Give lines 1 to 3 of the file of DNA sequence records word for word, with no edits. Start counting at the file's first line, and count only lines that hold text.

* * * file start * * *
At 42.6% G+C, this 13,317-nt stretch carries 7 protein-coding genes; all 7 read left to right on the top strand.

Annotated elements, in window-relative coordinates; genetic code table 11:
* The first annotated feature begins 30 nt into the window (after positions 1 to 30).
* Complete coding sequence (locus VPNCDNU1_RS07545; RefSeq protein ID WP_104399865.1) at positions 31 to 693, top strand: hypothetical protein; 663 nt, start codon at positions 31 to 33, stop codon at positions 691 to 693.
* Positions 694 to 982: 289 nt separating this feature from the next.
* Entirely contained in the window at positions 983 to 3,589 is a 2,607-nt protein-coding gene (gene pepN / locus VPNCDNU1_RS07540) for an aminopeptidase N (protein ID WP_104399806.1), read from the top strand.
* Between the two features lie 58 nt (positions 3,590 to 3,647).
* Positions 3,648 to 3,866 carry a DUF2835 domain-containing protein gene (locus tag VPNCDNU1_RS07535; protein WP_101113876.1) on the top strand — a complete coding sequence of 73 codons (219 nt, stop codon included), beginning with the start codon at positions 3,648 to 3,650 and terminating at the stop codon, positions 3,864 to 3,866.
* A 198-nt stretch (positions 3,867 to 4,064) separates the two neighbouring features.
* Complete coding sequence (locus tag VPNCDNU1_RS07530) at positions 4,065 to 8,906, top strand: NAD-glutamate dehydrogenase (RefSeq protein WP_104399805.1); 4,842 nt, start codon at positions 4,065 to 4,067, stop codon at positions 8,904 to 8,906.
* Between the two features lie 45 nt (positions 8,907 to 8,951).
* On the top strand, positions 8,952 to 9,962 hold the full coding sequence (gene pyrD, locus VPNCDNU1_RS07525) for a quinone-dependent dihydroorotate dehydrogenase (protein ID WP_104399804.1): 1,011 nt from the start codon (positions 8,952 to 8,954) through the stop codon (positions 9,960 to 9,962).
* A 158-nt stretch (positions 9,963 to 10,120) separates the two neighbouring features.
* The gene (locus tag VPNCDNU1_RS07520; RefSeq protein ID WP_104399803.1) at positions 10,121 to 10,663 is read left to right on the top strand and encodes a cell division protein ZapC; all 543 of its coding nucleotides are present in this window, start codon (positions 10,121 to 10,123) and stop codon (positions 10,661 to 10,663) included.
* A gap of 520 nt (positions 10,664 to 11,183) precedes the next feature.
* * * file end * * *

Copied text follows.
At 42.6% G+C, this 13,317-nt stretch carries 7 protein-coding genes; all 7 read left to right on the top strand.

Annotated elements, in window-relative coordinates; genetic code table 11:
* The first annotated feature begins 30 nt into the window (after positions 1 to 30).